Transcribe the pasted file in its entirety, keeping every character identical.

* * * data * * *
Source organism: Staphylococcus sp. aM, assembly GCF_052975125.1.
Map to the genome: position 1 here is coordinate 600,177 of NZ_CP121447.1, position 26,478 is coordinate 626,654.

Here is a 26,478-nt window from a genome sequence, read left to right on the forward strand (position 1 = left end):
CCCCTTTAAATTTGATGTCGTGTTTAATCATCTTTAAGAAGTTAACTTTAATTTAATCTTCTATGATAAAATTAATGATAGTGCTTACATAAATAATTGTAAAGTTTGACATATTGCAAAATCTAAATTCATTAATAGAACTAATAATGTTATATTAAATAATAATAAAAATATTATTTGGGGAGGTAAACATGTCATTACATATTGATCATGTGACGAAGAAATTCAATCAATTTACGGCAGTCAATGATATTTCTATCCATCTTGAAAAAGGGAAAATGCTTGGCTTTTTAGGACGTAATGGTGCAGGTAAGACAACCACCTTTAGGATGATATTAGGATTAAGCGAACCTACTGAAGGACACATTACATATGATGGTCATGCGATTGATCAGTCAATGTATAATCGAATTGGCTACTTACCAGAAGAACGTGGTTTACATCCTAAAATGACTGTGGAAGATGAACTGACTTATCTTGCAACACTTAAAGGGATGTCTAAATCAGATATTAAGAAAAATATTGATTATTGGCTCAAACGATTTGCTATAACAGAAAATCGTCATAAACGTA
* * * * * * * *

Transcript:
Source organism: Staphylococcus sp. aM, assembly GCF_052975125.1.
Map to the genome: position 1 here is coordinate 600,177 of NZ_CP121447.1, position 26,478 is coordinate 626,654.

Here is a 26,478-nt window from a genome sequence, read left to right on the forward strand (position 1 = left end):
CCCCTTTAAATTTGATGTCGTGTTTAATCATCTTTAAGAAGTTAACTTTAATTTAATCTTCTATGATAAAATTAATGATAGTGCTTACATAAATAATTGTAAAGTTTGACATATTGCAAAATCTAAATTCATTAATAGAACTAATAATGTTATATTAAATAATAATAAAAATATTATTTGGGGAGGTAAACATGTCATTACATATTGATCATGTGACGAAGAAATTCAATCAATTTACGGCAGTCAATGATATTTCTATCCATCTTGAAAAAGGGAAAATGCTTGGCTTTTTAGGACGTAATGGTGCAGGTAAGACAACCACCTTTAGGATGATATTAGGATTAAGCGAACCTACTGAAGGACACATTACATATGATGGTCATGCGATTGATCAGTCAATGTATAATCGAATTGGCTACTTACCAGAAGAACGTGGTTTACATCCTAAAATGACTGTGGAAGATGAACTGACTTATCTTGCAACACTTAAAGGGATGTCTAAATCAGATATTAAGAAAAATATTGATTATTGGCTCAAACGATTTGCTATAACAGAAAATCGTCATAAACGTA